Home Worship Planning Planning Resources Building the Body of Christ through Renewed Worship (Part 1)

Building the Body of Christ through Renewed Worship (Part 1)

By Cynthia Wilson

Stock sunrise over church steeple

Part one of a five-part series for worship leaders.

Purpose

Passionate, engaging worship of God is the centrally defining characteristic of the Christian life. As The United Methodist Church celebrates the 40th anniversary of its General Commission on the Status and Role of Women (GCSRW) in 2012, it is our prayer that annual conferences and local congregations will take this opportunity to renew their support for the full participation and inclusion of women at all levels of leadership in the church. This resource is designed to equip worship leaders to lead celebrations and renewal events on behalf of all of God’s people and serve as a guide for those who hold responsibility for planning worship in particular faith communities.

This narrative has been created to strengthen and deepen the liturgical planning experiences for pastors, musicians and worship chairs, all of whom strive to enable “full, active and conscious participation” of all present.[1] As an accompaniment to the Worship Planners Resource and Sample Bulletin, the intent is to offer basic ideas around the development of liturgical worship events that communicate, affirm, welcome, reconcile, unify, empower, equip, transform and challenge twenty-first century worshipers to become courageous, prophetic leaders in the world. We desire nothing less than equipping every one of Jesus’ modern-day disciples to share in the fullness of God’s work in the world, in all of Her glory.

Introduction

As an ordained deacon responsible for the conceptualization, design, development, delegation and implementation of every component of worship in various faith settings throughout the world, I have discovered that in any given context, God’s people assemble in the spirit of unity to praise God and to offer God their best worship as one body with many valuable parts. Indeed, when Christian liturgy (Greek: leitourgia) is the work of all the people (Greek: laos), it potentially stands as spirit and truth worship. However, just as often, I have painfully observed words, actions, lyrics, gestures, symbols, images, choreography, etc. in some settings that impede, marginalize and exclude certain people. As a result, worship becomes the work of a select few rather than the work of all the people. Therefore, without exception, twenty-first century faith communities must correct imbalances in worship that create barriers to full participation in Christ’s cosmological, ecclesiological and eschatological mission.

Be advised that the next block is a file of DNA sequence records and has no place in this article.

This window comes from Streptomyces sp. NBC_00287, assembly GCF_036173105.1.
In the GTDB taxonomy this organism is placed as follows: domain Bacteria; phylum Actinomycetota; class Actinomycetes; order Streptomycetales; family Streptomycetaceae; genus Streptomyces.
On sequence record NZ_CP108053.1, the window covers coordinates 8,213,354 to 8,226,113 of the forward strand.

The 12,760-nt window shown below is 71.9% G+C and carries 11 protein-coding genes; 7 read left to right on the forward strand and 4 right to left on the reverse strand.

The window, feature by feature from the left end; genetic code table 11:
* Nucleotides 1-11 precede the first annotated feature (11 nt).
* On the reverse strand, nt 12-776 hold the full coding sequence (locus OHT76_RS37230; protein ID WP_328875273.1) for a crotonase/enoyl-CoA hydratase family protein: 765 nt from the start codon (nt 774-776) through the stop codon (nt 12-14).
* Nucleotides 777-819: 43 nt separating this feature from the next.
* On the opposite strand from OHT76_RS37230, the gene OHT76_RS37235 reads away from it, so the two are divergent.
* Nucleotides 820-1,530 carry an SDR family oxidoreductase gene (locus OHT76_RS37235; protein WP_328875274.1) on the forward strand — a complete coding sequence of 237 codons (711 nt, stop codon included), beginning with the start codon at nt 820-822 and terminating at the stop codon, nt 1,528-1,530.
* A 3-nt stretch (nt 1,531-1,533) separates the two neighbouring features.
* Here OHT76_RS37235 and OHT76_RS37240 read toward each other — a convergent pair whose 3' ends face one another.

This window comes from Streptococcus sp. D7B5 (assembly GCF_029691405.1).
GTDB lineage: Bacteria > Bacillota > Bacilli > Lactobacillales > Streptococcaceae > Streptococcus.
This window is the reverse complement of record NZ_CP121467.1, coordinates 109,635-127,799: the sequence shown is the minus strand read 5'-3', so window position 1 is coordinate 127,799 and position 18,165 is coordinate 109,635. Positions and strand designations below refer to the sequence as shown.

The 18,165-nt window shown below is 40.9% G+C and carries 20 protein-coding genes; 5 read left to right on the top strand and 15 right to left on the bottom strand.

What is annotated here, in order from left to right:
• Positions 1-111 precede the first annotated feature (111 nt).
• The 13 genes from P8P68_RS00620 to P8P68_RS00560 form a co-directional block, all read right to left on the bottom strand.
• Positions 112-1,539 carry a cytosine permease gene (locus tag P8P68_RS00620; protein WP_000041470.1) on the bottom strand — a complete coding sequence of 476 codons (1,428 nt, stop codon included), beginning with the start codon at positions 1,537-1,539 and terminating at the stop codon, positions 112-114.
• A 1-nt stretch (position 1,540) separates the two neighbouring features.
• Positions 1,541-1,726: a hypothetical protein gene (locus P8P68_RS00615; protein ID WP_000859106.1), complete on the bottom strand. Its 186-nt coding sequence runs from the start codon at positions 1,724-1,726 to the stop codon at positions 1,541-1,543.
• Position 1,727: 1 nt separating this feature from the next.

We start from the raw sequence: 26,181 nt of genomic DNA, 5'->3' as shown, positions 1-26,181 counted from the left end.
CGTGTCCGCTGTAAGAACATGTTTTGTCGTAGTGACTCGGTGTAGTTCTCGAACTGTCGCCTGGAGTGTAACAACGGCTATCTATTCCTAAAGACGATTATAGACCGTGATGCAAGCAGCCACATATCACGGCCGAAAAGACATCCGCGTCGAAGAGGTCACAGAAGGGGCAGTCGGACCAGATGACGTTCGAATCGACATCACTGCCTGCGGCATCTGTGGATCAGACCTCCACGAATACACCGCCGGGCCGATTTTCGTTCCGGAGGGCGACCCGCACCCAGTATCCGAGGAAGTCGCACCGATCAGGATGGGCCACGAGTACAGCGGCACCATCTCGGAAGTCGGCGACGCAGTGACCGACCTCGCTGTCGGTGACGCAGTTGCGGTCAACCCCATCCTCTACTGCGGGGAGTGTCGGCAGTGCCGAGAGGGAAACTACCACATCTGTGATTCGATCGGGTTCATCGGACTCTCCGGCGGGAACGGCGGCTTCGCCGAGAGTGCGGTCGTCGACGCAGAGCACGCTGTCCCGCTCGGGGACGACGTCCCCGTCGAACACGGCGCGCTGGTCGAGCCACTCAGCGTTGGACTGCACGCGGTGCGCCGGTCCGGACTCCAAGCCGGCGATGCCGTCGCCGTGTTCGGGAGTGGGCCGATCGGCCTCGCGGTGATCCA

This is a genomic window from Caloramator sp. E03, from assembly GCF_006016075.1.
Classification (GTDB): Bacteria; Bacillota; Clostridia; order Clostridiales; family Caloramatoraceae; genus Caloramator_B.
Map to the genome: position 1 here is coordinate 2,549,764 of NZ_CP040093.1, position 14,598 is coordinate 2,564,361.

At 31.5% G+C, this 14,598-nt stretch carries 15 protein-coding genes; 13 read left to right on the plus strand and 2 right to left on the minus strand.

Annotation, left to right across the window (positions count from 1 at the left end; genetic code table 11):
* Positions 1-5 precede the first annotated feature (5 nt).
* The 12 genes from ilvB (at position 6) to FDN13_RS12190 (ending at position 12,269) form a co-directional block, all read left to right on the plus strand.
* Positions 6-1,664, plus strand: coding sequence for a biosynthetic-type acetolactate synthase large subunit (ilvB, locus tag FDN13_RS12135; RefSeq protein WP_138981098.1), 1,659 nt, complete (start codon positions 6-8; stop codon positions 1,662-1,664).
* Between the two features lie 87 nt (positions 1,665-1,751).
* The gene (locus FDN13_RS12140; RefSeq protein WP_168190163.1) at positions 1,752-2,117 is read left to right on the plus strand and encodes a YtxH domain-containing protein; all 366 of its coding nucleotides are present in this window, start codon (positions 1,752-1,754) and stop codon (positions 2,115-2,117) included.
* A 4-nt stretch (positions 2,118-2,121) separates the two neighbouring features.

In other words, if careful consideration is not given to the ethic of inclusion in the processes of designing, planning and executing regular worship services, then the character, the very essence of God and all of creation are called into question. More specifically, if language, metaphors, images and descriptions used to talk about God are consistently dominated by patriarchal vocabulary, how can the gospel story be transformational and empowering for the mothers, daughters, grandmothers, aunts and sisters present in worship? Further, if the preached word, the prayed word, the sung word or the read word, excludes the voices, stories and issues of persons who have been relegated to the edges of society, then is it possible for God’s spirit to be felt as liberating? Can God’s word be realized as redemptive for them? If the dignity of diversity cannot be genuinely celebrated in a faith community, then can the real presence of Christ be made manifest in worship? The answer to each of these questions is a resounding “No!”

The church’s resounding “Yes!” to gender and culturally inclusive leadership and overall conspicuous participation will enable all persons to experience God in all of God’s complex, awe-inspiring, glory. Men’s as well as women’s experiences and understandings of God will be enriched through expansive imagery and diverse leadership.